We are a four‐field department, which means that requirements differ among the various subfields, archaeology, bioanthropology, linguistics and social/cultural. The ‘roadmap’ or timeline below is a general one for bioanthropologists and archaeologists, and your own best path will need to be planned with your advisor. Although most students won’t finish in five years, our program is designed to encourage that. If you plan your work to complete degree requirements on the target dates we outline below, you will move toward your degree quickly.
Five Year Plan for Archeology, Bioanthropology
- Meet with your tentative advisor to talk about your research interests
- Begin to recruit faculty for your Advisory Committee. This committee will supervise your early academic work and your Qualifying Exams
- Meet your language requirement during the year, or the summer after your first year. Students in sociocultural anthropology and linguistics (and some archaeologists) are required to have both a scholarly language and a field language. Bioanthropologists and most archaeologists will satisfy this requirement with a scholarly language, but will substitute a year of statistics for the second language. A maximum of six credit hours (with a grade of 3.0 or better) taken to fulfill a language or research skill requirement will count toward the required 60 hours of course work for the Ph.D. degree. For the Ph.D. degree, students are required to have 90 graduate credits, but not all of these will be traditional graduate coursework or approved transferred graduate credits. The remaining graduate credit hours will come from enrollment in ANTH A800, “Research credits.”
- Request permission to enroll in off campus research credits if you have a summer fee remission.
Spring of first year or fall second year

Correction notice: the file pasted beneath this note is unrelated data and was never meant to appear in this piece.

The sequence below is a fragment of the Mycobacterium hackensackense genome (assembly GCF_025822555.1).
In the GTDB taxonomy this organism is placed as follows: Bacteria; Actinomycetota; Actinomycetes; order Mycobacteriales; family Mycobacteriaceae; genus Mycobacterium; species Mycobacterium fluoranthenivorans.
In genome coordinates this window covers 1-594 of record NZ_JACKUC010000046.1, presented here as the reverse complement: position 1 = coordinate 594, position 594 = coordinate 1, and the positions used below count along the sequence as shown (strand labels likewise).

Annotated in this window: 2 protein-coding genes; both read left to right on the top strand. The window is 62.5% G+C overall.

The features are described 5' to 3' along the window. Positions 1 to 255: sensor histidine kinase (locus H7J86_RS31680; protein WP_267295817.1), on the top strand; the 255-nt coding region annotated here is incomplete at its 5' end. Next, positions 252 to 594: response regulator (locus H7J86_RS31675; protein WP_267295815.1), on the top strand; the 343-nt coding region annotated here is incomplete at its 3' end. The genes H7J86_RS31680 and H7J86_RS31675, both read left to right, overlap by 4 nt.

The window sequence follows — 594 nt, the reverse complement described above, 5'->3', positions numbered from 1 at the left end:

- Select a permanent advisor (even better, have this done by spring of first year)
- Finalize the members of your Advisory Committee and submit the official form naming the committee (even better, have this done by spring of first year)
- Meet with your Advisory Committee to discuss your dissertation topic (even better, have this done by spring of first year).
Fall of second year, winter break
- Finalize your dissertation topic in conjunction with your Advisor and your Advisory Committee
- Write your proposal for a Departmental Skomp Summer Research Award. These department research fellowship awards are funded by the David C. Skomp fellowship fund and will allow you to go into the field to do a pilot study that will serve as an important foundation for your dissertation. There are other pre‐dissertation research fellowships and travel awards for which you may apply.
Spring of second year
- Early in semester: give your Advisor and Advisory Committee copies of your pilot study proposal to get feedback
- If required, fill out a Human Subjects Committee form and receive approval from the Institutional Review Board. Depending on your research topic other approvals may be required. If your research involves humans, animals, biohazards, or radiation, ask your advisor about the appropriate committee.
- March: Submit your Department Skomp Summer Research Award proposal
Summer after second year
- Collect pilot study data
Third year and summer after third year
- Write and submit grant proposals for dissertation work
- Complete class requirements
- Begin a conversation with your Advisor and Advisory Committee about Qualifiying Exams
- Submit any outstanding grant proposals
- Submit your Dissertation Proposal to your Advisory Committee for approval (a grant proposal will suffice in many cases)
- Study for Qualifying Exams
- Pass Qualifying Exams: Congratulations! You’re now a Doctoral Candidate, and ABD. You are now required to maintain continuous enrollment and you need to see Debra Wilkerson to find out if you may begin enrolling in ANTH, G901, Advanced Research, which will greatly reduce your tuition costs.
- Submit your Nomination to Candidacy form.
- Submit your Research Committee form: this committee, chaired by your Advisor, will supervise the completion of your dissertation
- Conduct your dissertation research
- Keep in close touch with the Chair of your Research Committee as you plan and write your dissertation
- Compete your dissertation and distribute copies to your committee
- Set a dissertation defense date
- Submit a form to the College that will announce your defense 30 days before the final defense date
- Defend your dissertation
- Revise your dissertation and clear the final version with your committee
- Give the Graduate Secretary a copy of your dissertation